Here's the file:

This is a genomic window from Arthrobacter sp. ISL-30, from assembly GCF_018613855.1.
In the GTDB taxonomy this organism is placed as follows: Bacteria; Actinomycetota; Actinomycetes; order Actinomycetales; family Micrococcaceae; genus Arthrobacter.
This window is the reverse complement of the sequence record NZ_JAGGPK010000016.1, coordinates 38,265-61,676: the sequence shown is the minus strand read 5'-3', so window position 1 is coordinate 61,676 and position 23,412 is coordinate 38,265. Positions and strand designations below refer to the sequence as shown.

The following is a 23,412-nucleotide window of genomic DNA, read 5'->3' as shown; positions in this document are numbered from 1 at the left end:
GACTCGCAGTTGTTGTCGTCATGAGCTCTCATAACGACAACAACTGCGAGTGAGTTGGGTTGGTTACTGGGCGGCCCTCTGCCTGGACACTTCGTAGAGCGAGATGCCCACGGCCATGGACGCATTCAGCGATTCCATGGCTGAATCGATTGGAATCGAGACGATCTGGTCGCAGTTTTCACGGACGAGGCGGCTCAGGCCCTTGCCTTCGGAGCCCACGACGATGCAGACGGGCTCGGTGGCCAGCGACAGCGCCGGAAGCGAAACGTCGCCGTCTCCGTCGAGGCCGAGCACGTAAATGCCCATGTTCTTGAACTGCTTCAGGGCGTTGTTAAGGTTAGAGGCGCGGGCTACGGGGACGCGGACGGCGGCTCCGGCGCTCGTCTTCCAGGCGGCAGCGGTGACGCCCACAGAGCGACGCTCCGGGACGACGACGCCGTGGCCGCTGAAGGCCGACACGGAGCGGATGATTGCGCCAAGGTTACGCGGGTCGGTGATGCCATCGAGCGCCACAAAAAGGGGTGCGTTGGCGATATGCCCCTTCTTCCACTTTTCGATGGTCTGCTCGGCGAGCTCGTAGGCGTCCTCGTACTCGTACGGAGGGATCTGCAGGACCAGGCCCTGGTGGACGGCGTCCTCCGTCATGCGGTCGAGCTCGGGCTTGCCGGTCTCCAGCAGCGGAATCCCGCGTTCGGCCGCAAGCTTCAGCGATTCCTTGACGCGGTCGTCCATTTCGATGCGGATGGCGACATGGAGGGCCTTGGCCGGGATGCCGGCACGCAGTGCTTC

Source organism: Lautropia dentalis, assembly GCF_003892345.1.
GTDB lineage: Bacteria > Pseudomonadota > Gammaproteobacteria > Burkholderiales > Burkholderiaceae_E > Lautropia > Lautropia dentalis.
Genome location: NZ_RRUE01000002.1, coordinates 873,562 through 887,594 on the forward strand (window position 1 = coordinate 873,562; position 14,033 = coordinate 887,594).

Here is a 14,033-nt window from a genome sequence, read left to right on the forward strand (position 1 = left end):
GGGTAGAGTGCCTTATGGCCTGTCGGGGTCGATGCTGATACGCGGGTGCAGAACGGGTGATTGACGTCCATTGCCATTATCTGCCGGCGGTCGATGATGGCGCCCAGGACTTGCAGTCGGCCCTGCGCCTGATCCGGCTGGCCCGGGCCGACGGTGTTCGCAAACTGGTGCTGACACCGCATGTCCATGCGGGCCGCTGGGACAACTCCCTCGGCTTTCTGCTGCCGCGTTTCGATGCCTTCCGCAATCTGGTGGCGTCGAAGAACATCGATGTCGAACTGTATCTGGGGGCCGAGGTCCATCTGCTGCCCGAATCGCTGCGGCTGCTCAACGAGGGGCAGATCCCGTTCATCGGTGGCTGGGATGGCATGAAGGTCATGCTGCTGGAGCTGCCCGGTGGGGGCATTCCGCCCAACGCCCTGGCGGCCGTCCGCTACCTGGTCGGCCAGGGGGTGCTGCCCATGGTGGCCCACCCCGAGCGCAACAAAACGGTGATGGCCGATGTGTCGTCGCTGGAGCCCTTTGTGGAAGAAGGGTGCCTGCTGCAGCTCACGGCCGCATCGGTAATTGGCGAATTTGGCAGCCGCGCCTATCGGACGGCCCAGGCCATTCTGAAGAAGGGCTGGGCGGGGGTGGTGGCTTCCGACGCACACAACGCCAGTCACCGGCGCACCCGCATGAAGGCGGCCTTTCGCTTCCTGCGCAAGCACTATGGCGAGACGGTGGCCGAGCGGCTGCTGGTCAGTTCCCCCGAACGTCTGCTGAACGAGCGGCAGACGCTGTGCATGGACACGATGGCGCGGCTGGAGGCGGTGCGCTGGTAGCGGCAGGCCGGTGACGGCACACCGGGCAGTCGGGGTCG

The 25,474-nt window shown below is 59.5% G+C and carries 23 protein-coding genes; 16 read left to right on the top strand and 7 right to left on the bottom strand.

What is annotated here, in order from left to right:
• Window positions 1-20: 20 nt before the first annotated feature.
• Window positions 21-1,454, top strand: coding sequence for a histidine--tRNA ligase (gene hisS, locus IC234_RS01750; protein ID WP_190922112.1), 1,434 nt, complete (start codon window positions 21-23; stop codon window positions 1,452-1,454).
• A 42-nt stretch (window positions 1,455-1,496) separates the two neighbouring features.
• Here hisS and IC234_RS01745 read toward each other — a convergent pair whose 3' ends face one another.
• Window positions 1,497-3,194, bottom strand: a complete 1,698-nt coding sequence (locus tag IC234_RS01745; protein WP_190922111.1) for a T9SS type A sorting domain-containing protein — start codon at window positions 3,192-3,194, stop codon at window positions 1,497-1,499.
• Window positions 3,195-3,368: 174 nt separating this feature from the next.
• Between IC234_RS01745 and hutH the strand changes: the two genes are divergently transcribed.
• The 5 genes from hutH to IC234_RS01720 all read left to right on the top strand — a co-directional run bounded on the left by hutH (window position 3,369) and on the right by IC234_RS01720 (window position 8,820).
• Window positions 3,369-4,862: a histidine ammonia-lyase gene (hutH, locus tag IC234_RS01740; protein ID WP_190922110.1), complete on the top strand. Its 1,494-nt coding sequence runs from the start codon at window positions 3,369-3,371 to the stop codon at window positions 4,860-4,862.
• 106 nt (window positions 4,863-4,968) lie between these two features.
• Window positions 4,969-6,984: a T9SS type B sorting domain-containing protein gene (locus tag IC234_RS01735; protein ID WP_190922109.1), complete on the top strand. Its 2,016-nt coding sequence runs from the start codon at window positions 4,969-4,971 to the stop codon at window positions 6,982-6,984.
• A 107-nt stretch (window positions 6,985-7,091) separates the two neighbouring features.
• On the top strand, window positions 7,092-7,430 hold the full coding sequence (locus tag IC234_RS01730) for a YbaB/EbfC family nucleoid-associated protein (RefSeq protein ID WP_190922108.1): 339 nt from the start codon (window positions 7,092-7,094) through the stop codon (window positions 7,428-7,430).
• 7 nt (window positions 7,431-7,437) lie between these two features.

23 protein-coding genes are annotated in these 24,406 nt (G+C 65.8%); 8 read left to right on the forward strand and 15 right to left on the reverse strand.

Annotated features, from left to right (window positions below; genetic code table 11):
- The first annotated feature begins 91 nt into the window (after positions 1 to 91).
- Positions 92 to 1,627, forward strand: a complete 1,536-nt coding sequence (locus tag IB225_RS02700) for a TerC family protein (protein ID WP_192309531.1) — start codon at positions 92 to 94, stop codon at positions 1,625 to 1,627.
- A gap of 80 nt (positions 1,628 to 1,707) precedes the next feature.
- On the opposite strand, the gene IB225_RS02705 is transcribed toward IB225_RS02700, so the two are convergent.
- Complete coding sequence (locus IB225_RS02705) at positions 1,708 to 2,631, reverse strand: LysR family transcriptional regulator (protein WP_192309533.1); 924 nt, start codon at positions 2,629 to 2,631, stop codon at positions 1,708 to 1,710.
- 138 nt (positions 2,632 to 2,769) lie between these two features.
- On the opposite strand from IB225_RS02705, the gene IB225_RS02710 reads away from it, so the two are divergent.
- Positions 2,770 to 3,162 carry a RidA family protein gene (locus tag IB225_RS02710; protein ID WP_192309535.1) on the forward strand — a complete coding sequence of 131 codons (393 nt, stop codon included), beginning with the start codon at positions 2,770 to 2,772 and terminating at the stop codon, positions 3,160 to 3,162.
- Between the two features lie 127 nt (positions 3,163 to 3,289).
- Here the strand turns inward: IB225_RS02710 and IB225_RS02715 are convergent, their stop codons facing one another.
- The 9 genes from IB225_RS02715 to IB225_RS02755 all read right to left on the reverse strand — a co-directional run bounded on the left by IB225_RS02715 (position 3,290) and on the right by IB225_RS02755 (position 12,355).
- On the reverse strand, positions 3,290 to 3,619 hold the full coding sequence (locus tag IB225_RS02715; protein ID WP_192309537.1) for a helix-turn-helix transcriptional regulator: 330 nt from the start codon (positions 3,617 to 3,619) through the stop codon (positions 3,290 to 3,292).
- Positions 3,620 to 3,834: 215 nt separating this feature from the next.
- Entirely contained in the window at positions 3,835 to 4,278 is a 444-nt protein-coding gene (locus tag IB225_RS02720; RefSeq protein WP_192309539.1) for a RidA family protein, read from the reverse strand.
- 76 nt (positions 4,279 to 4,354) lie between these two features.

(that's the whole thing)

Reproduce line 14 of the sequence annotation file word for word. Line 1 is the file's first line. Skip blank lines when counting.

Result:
• Window positions 21-1,454, top strand: coding sequence for a histidine--tRNA ligase (gene hisS, locus IC234_RS01750; protein ID WP_190922112.1), 1,434 nt, complete (start codon window positions 21-23; stop codon window positions 1,452-1,454).